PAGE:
We hear from camping fans in the UAE as they relive their best experiences...
Karl Marshall, director of marketing, Hyatt Regency.
‘Unlike my wife, I have always loved camping. A friend and I decided that if we went as a group, our wives would be more receptive to the idea of a trip – and we were right.
‘We decided against sand, instead opting for a wadi location. Wadi Wurrayah apparently had one of the most visited waterfalls in the UAE, wouldn’t involve too much driving and looked good in the photos we’d seen, so our minds were made up. Cars loaded with enough supplies for a three-week extravaganza, we set off for our overnight adventure, following the Al Ain Road across the Peninsula to Fujairah. At around 180km, it was a comfortable two-hour drive along major roads.
‘Although I had read that Wadi Wurrayah was a short, easy drive, and certainly not one that would push my hardy Land Cruiser to the limit, it was a pretty bouncy ride once we’d left the road – which the kids loved. I always want to have that “final frontier” feeling when I go on trips and, although it was the weekend, the gaps between us and fellow explorers was enough to satisfy that need for isolation – until, that is, we reached the waterfall. Smack bang in front of us was an 80-seater bus and its 150 occupants, who had claimed the area as their own. We headed further up the wadi in search of a more remote location to pitch our tents.
‘From here, the drive was even more enjoyable and, for me, a novice wadi basher, it was as rough as I needed. The wadi got progressively narrower, and the driving tighter. Eventually we had gone up as high as our cars could go and, to our (and our wives’) horror, there was no lush green grass on which to pitch our tents, only boulders! Thanking our lucky stars we’d brought air beds, we cleared away as many rocks as we could while the kids splashed around, damming the stream, playing with the frogs and collecting twigs for the fire. With the sun setting behind the steep cliffs surrounding us, city life could have been a million miles away. Barbecue dinner, toasting marshmallows on an open fire, the sound of laughter and the excitement of kids on an adventure in the wild – it was just fantastic.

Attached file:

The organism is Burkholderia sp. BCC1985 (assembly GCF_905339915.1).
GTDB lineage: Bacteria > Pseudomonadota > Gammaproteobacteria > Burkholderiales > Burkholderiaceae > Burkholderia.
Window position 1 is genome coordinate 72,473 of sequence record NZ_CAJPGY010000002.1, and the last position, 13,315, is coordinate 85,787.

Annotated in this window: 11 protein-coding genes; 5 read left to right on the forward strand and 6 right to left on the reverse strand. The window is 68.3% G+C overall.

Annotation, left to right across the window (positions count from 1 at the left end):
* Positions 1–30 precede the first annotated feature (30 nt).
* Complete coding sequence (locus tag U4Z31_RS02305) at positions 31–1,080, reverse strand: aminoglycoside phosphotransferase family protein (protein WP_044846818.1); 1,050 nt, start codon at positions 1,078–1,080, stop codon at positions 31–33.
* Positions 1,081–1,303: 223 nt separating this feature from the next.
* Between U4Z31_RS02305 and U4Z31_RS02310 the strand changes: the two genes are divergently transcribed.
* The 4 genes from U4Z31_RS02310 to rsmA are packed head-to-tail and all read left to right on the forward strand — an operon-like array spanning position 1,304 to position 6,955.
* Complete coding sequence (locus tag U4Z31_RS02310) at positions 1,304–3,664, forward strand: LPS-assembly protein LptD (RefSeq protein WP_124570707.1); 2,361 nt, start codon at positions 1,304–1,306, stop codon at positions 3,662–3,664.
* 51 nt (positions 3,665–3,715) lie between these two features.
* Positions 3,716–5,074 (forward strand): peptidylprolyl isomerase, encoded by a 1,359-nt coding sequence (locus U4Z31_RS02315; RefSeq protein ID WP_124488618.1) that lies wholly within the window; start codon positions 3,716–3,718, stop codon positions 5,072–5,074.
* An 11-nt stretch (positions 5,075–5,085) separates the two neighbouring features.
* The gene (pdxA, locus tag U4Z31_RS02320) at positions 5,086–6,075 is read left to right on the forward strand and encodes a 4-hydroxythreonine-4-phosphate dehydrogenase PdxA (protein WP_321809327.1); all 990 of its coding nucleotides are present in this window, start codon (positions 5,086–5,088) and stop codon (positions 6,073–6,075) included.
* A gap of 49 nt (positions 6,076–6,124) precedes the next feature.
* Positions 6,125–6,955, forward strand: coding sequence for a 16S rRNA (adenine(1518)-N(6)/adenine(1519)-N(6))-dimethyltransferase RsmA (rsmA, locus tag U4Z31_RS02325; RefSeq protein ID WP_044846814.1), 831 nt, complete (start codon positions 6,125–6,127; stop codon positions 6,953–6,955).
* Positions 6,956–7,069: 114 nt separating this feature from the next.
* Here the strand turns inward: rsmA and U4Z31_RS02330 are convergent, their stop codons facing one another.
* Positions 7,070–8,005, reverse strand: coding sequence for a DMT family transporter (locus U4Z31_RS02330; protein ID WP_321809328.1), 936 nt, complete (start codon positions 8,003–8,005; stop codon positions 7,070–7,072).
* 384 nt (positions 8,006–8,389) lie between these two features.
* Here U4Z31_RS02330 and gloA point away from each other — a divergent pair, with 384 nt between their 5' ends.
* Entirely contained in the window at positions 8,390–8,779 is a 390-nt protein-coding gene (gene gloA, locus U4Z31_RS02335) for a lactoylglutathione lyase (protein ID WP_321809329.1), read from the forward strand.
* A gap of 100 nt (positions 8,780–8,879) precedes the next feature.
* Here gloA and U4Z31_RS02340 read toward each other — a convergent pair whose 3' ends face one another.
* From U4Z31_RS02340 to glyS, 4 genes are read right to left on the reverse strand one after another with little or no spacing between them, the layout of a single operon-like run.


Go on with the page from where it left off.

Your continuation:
‘In the morning I saw that we’d pitched right next to a wall that had two precarious-looking boulders perching on its edge – and I realised that I had left us open to two potential disasters: being flattened by the dastardly rocks or, worse, provoking the wrath of my wife. Speaking of the other half, her conviction that camping isn’t for her was reconfirmed on the drive home, when both cars experienced flat tyres.’
Time Out Dubai,